> > celebration of Yamaha's 100th year in the industry.
          > > "As you can see from the photo on the cover, the DX7
          > II Centennial has
          > > unusual cosmetics: The instrument is housed in a
          > silver colored casing, and
          > > all of the wheels, buttons, and sliders are gold
          > colored. Also, instead of
          > > the 5-octave, C-to-C keyboard that is standard to
          > the rest of the DX7 line,
          > > the Centennial features a full 76-note keyboard
          > (with an E-to-G range, the
          > > same as the KX76 MIDI keyboard controller).
          > Finally, the keys of the
          > > Centennial have been specially treated: Fluorescent
          > paint has been mixed in
          > > with the plastic of the keys, so that the entire
          > keyboard glows in the dark!
          > > "Underneath all of these special addition, the DX7
          > II Centennial contains the
          > > full features of the DX7 II FD, including fractional
          > scaling, microtuning, a
          > > 3.5" micro-floppy disk drive, and much more. The
          > suggested retail price of
          > > the Centennial is $3995.00."
          > >
          > > HISTORY
          > >
          > > "Since the DX7 II represents not only the 100th
          > anniversary of Yamaha but
          > > also the culmination of the DX7 line of
          > synthesizers, it is appropriate at
          > > this time to reflect a little on the history of the
          > DX7.
          > > "The research that would eventually lead to the DX7
          > began at Stanford, where
          > > John Chowning began exploring the concepts of
          > digital FM synthesis in the
          > > late 60's. In 1975, the results of his studies into
          > FM synthesis were
          > > licensed to Yamaha. (For more on John Chowning, see
          > the two-part interview
          > > that ran in the November 1985 and December 1985
          > issues of AfterTouch).
          > > "The first commercial result of Yamaha's license was
          > the GS1, which was
          > > introduced in 1980. The GS1 was a 4-operator,
          > 1-algorithm FM digital
          > > synthesizer that featured stereo layering; it was
          > not directly programmable,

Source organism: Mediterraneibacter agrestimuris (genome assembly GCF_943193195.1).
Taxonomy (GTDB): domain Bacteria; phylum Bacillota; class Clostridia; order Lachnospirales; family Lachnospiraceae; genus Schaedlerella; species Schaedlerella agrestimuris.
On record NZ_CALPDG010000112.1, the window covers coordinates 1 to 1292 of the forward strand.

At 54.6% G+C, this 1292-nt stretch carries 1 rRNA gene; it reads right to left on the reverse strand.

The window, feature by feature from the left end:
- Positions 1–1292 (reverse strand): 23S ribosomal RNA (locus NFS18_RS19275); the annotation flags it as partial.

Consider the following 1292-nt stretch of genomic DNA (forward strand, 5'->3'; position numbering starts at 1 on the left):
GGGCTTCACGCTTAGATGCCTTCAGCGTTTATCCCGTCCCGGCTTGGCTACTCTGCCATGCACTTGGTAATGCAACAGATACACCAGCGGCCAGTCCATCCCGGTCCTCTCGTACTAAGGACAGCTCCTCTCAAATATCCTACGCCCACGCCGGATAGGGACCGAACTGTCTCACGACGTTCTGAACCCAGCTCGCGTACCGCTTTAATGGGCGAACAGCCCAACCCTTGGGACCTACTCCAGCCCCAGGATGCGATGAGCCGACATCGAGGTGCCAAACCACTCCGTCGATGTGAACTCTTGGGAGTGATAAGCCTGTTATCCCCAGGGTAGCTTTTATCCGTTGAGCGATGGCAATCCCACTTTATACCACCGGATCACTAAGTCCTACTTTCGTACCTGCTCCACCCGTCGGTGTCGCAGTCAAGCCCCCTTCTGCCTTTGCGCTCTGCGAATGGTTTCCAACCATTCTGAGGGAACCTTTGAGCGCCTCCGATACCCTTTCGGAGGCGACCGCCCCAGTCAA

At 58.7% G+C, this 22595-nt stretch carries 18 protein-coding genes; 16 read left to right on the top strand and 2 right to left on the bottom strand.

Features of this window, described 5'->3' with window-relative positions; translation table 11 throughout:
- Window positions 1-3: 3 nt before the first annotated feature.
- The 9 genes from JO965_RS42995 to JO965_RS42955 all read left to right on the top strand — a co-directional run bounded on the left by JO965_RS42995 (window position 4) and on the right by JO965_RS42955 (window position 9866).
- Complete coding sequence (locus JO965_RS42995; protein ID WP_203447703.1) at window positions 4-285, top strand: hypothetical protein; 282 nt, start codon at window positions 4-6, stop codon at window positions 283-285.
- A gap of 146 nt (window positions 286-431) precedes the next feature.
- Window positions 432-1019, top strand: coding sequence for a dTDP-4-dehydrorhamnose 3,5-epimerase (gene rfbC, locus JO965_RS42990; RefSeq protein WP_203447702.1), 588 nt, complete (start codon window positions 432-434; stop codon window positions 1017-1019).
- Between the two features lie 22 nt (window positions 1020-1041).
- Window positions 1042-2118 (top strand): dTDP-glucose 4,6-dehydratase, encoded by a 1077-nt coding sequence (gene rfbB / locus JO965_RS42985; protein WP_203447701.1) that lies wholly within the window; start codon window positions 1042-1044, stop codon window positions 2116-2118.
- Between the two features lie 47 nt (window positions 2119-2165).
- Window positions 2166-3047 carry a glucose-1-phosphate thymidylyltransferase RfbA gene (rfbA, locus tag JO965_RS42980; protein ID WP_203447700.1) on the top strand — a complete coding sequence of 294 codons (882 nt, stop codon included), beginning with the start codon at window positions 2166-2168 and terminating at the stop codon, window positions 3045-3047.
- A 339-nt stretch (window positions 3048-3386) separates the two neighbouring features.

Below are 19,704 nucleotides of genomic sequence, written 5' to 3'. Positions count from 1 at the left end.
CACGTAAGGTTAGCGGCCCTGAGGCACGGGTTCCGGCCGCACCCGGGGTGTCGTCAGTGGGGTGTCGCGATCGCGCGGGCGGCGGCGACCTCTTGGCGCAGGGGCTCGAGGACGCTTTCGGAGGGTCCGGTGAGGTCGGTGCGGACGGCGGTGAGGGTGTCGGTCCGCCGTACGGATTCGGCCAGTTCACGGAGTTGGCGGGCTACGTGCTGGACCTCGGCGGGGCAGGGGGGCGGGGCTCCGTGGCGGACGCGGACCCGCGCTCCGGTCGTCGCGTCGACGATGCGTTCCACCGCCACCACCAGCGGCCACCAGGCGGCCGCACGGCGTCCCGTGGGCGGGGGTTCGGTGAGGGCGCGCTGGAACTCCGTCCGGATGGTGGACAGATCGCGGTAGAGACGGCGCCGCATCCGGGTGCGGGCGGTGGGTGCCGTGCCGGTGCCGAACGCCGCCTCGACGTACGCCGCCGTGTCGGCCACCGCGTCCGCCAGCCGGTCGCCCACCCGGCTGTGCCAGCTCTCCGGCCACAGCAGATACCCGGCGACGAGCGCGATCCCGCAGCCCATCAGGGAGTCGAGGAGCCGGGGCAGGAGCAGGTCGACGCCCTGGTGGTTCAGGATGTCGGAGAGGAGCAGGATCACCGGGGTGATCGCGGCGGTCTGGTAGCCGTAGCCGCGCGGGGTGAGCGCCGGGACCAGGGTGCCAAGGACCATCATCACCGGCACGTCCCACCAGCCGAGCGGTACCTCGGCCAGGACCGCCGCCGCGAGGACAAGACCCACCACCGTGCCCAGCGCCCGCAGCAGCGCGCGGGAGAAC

> > and was housed in a wooden, piano-like case. Later
          > in the same year, the GS2
          > > was introduced. Although the GS2 was monophonic
          > (and therefore had no
          > > layering capability), it was designed to be much
          > more portable than its
          > > predecessor.
          > > "Both the GS1 and GS2 garnered favorable notice in
          > the music industry, but
          > > neither instrument sold in large numbers, mostly
          > because of the prohibitive
          > > price of the technology at that time (the GS1's list
          > price was $16,000.00).
          > > Therefore, everyone -- including Yamaha -- was
          > caught by surprise at the
          > > response that greeted the introduction of the
          > original DX7.
          > > "The DX7 first appeared in the fall of 1983. It was
          > a 6-operator,
          > > 32-algorithm, fully-programmable FM digital
          > synthesizer; as such, it
          > > represented a quantum leap beyond the technology
          > that had been introduced in
          > > the GS1 and the GS2. Also, it was much more
          > affordable: The list price of
          > > the original DX7 was $1995.00. Not only did the DX7
          > garner favorable notice
          > > in the music industry, it also sold in unprecedented
          > numbers. The original
          > > DX7 remains the single most successful synthesizer
          > in the history of
          > > electronic music.
          > > "In December of 1986, after a reign of more than
          > three years, Yamaha unveiled
          > > its replacements for the DX7. Both the DX7 II FD
          > and the DX7 D were
          > > introduced in Tokyo, Japan, at Yamaha's annual 'X
          > Days' festival. These same
          > > instruments were introduced in the United States in